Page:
As the data shows, these screens have been somewhat effective, averaging around six yards per play. Figure 1 shows just one of the 16 (sixteen!) passes thrown within two yards of the line of scrimmage by Roethlisberger on Sunday night. It is second-and-18, and while the Bengals’ cornerbacks are aligned tightly on the Steelers’ receivers, their safeties are nearly 20 yards deep. Given a block at the line of scrimmage, a speedster like Wallace could do some damage. So tight end Heath Miller (83) loops around at the snap to block Wallace’s defender, while Wallace takes a jab step forward, then waits for the screen. This is a 12-yard completion to create a manageable third-and-medium situation, and it is one of just many variations on wide receiver screens the Steelers executed on Sunday, tallying 79 yards on 15 completions.
Too Much of a Good Dink
If you are quick with your calculations, you realize that 79 yards on 16 pass attempts averages out to just under five yards per pass. That’s the problem with running too many screens: There are diminishing returns. In addition to their screens, the Steelers executed four wide receiver end-arounds to Brown and Wallace, gaining 20 yards. Again, we are at five yards per play: not bad, but not what you want from plays carefully engineered to surprise the defense. The technical term for running too many of these types of plays is “getting too cute.”
The Steelers run the risk of turning the counter-punch into the main punch. The receiver screens and end-arounds are meant to make the defense play “honest” football: no deep zones, no wacky blitzes. But the Bengals were playing honest defense for most of Sunday’s game: 16 dinky passes and four end-arounds were simply overkill. Haley was trying to protect a patchwork line with all of the misdirection, but he also created several instances in which Roethlisberger dumped the football to Miller or a receiver with no chance to gain useful yardage.
The few times Roethlisberger did throw deep, the screen-heavy design of the Steelers’ offense limited his options. Figure 2 shows the end-zone interception that killed a second quarter drive. It is first down, and Roethlisberger wants to take a deep shot, but he has just two receiving options: Miller up the seam and Wallace up the sideline. Brown loiters on the left side of the field for a short pass. The running back leaks just past the line of scrimmage for a dump-off. The extra tight end blocks. The short receivers serve an important purpose against a zone defense, “holding the level” of the linebackers so Roethlisberger has room to throw to Miller. But this play has too many level-holders and not enough receivers. Chris Crocker, the deep safety to Brown’s side of the field, has nothing else to worry about, so he converges on Miller for an easy interception. Had Brown run a fly route instead of standing around, Crocker might have been otherwise occupied.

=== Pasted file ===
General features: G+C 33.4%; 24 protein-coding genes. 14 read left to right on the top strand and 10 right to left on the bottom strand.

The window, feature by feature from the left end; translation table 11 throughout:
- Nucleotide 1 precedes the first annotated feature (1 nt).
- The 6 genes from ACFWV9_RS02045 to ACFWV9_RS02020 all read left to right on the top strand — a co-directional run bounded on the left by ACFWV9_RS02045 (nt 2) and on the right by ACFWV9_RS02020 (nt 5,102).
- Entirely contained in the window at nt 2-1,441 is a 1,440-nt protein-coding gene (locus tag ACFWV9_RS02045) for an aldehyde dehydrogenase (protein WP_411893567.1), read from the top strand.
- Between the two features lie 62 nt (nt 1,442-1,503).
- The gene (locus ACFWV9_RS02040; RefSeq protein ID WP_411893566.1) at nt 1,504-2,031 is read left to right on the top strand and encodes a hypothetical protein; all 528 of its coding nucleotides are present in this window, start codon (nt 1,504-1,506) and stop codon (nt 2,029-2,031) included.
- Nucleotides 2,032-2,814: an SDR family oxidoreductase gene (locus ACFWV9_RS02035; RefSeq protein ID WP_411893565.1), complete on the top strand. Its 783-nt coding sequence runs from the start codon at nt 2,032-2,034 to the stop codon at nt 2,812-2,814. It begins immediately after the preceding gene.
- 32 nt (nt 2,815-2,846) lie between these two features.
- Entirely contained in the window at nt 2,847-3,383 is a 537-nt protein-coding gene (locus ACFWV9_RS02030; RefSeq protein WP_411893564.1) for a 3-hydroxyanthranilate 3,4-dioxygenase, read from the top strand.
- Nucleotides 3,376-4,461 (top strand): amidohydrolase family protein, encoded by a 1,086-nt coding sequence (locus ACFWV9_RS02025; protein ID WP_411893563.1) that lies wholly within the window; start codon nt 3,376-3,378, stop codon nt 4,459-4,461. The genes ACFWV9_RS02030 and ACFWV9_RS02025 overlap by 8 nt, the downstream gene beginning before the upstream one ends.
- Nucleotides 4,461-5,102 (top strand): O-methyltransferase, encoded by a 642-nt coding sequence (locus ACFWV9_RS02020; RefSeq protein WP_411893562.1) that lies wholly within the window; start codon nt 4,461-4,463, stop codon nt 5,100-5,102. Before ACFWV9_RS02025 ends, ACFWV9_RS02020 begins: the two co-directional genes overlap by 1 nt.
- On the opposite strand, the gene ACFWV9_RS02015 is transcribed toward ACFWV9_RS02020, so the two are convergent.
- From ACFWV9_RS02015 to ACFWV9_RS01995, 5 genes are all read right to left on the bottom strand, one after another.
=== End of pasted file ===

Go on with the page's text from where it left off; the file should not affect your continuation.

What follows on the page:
Of course, Roethlisberger didn’t have to throw into tight coverage. He knew Brown was not running a route, leaving Crocker free to roam the middle. The running back dump-off would have gained four yards, adequate results on first down in field goal range. Either the play design must change or the quarterback’s expectations have to change. We are back to the player-coordinator staring contest.
Truce or Consequences
Stories were already bubbling out of Pittsburgh about Roethlisberger using last year’s audibles instead of Haley’s plays during key drives, and other whispers of discontent, before last week’s dink-and-dunk remark. Haley had a difficult relationship with Matt Cassel in Kansas City, and he arrived back in Pittsburgh with a reputation for over-complication and under-communication. Had the defense not given them a short field and a frustrated opponent, the Steelers’ offense might easily be in full mutiny this week.
Roethlisberger has a point: The Steelers are getting carried away with the screen passes. But he and his receivers can make things better. Four or five deep passes per game are enough to balance Haley’s passing attack, as long as Wallace doesn’t drop passes and Roethlisberger doesn’t force them. Complete another bomb or two, and the cornerbacks will play back, making those dinks a little less dinky.
The Steelers have made screen-and-bomb work before. Haley and Roethlisberger both need to adjust a little bit. Watching them try should be a lot of fun.
(All stats provided by Football Outsiders.)